>You have mis-understood what Einstein means by God does not play with dice. I'll let Dawkins himself explain Einstein:http://www.encyclopedia.com/video/bgoiLJZRmtM-einsteinian-religion-god-does-not.aspxI'll quote Einstein's reaction to another claim of his so-called "Religious" convictions:"It was, of course, a lie what you read about my religious convictions, a lie which is being systematically repeated. I do not believe in a personal God and I have never denied this but have expressed it clearly. If something is in me which can be called religious then it is the unbounded admiration for the structure of the world so far as our science can reveal it."It's certain that Einstein knew that "God" could not have maintained and created the harmony of the universe.Buddhism is more like a philosophy for life, I don't feel it appropriate to lump it in with the other religions in that it's not a religion. It is a very noble "spiritualism" in that it helps one reflect on one's self. This I think is similar to science in a way, science must always reflect on itself, to allow continual refinement of its "character" and ideas. The difference is that science isn't a person.Buddhism makes a clear distinction, in that it involves no super-natural ideas. I guess you might say that it was a way of having the benefits of Religion (how to be good and all that) without the religious baggage.Rob said: "Ask any historian to name 5 things that have most shaped human history. My bet is that religion will be there." Exactly, ask any Historian how Hitler's motives were unquestionably spawned through a religious born hatred for the Jews. Simply if religion didn't exist, Hitler could not have produced such contempt for a religious motives. I read an excerpt from Mein Kampf on Wikipedia, and it seems to me that Hitler's hatred for the Jews was started through his disgust at their strang and incompatible religious rituals. Something he felt was alien to his world view.I'm not trying to argue that Religion could never have been there. The point is that the characteristics that have enabled Religion (as a by-product of instinctive altruism and kindness) were first used to build communities. The point is that these qualities came first, before religion. Now thats not to say that religion is wrong and that it shouldn't have developed; it's completely natural that it did develop. Without the characteristics of our nature that causes religion as a by-product society and civilisation most certainly wouldn't have formed, and therefore it is inevitable that religion and society go "hand-in-hand" as it were.Another point to be made here, is that religion only arises under specific conditions. There are tribes in central america who have no such religious beliefs. They have been shown to show the same altruistic tendencies as any religious or non-religious westerner.Rob said: ""My biggest problem with religion, is that anyone can use it to justify evil on any scale." That's rubbish! You can use science just as easily to justify what you define as 'evil' actions." Nonsense — give me a single example of science justifying evil! However I'll give you a million evils justified in the name of religion.The point is Rob, that while religion might back-up and affirm their moralistic instinct, there is no need for this. It's simply (although in a simplified view) just about making a believer feel good about themselves. continued…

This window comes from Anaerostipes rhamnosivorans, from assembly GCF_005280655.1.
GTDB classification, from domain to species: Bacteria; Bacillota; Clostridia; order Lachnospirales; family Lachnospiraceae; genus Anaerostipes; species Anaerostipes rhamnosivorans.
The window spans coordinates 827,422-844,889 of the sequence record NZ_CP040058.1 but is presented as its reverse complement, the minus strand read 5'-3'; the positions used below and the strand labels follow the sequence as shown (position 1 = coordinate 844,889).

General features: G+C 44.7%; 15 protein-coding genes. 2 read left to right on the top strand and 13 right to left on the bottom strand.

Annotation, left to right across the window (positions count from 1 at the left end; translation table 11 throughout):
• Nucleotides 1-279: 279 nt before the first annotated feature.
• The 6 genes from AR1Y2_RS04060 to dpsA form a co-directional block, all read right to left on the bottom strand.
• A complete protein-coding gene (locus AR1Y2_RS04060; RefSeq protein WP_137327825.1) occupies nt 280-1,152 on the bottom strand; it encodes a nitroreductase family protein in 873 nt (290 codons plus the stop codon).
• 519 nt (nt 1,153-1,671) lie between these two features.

>Would you honestly not say that religious people think they are superior in terms of morality and goodness to non-believers, or even other religions? I've seen it time and time again, and it is an irrational and dangerous belief.Ok one more point, you said that Dawkin's argument is childish. I don't see this at all. However thats just a point of view. I'd like you to back that assertion with 3 referenced examples (from the God delusion — so I can look them up) and explain why you think the point is childish. Either I'll agree or I'll try to assert why I think its not childish.Through reading the God delusion there were a number of points that I felt weren't completely justified, or could be seen as such, however the argument in its entirety is wonderfully well researched, thought out and well structured. Most pages provide some reference to another book or reference, and many have footnotes to give you more context.Another book which I've been recommended is Christopher Hitchens – God is not great. (amazon: http://www.amazon.co.uk/God-Not-Great-Religion-Everything/dp/1843545748/ref=sr_1_1?ie=UTF8&s=books&qid=1268051139&sr=8-1).Perhaps you could recommend me a book in the defence of religion that you feel is as at least as well justified and reasoned as Dawkin's book? I don't want something thats written by a creationist, or a religious fanatic (that would be a waste of time). A book that really fights with rational, reasoned argument why religion, or God, is not a delusion.James